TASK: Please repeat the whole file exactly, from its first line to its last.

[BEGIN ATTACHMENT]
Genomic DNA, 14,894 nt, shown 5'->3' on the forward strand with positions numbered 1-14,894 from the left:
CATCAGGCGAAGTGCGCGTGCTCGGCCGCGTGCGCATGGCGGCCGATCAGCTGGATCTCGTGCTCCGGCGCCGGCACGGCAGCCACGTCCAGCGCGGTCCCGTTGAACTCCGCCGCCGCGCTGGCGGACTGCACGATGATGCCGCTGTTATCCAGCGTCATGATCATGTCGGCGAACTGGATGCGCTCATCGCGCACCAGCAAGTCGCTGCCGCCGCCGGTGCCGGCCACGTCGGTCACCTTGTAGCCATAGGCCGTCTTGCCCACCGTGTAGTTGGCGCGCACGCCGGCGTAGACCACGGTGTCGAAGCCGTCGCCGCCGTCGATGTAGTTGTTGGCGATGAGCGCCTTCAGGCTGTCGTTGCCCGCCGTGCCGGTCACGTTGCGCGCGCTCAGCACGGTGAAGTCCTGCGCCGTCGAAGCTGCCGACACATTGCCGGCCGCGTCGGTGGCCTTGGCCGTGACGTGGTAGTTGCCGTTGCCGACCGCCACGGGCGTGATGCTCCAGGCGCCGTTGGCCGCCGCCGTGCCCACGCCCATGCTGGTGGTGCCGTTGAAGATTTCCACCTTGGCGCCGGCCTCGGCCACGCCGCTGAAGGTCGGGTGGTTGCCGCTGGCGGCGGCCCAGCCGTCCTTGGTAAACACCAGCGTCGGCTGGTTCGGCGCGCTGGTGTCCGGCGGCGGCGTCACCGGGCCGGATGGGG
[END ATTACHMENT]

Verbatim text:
Genomic DNA, 14,894 nt, shown 5'->3' on the forward strand with positions numbered 1-14,894 from the left:
CATCAGGCGAAGTGCGCGTGCTCGGCCGCGTGCGCATGGCGGCCGATCAGCTGGATCTCGTGCTCCGGCGCCGGCACGGCAGCCACGTCCAGCGCGGTCCCGTTGAACTCCGCCGCCGCGCTGGCGGACTGCACGATGATGCCGCTGTTATCCAGCGTCATGATCATGTCGGCGAACTGGATGCGCTCATCGCGCACCAGCAAGTCGCTGCCGCCGCCGGTGCCGGCCACGTCGGTCACCTTGTAGCCATAGGCCGTCTTGCCCACCGTGTAGTTGGCGCGCACGCCGGCGTAGACCACGGTGTCGAAGCCGTCGCCGCCGTCGATGTAGTTGTTGGCGATGAGCGCCTTCAGGCTGTCGTTGCCCGCCGTGCCGGTCACGTTGCGCGCGCTCAGCACGGTGAAGTCCTGCGCCGTCGAAGCTGCCGACACATTGCCGGCCGCGTCGGTGGCCTTGGCCGTGACGTGGTAGTTGCCGTTGCCGACCGCCACGGGCGTGATGCTCCAGGCGCCGTTGGCCGCCGCCGTGCCCACGCCCATGCTGGTGGTGCCGTTGAAGATTTCCACCTTGGCGCCGGCCTCGGCCACGCCGCTGAAGGTCGGGTGGTTGCCGCTGGCGGCGGCCCAGCCGTCCTTGGTAAACACCAGCGTCGGCTGGTTCGGCGCGCTGGTGTCCGGCGGCGGCGTCACCGGGCCGGATGGGG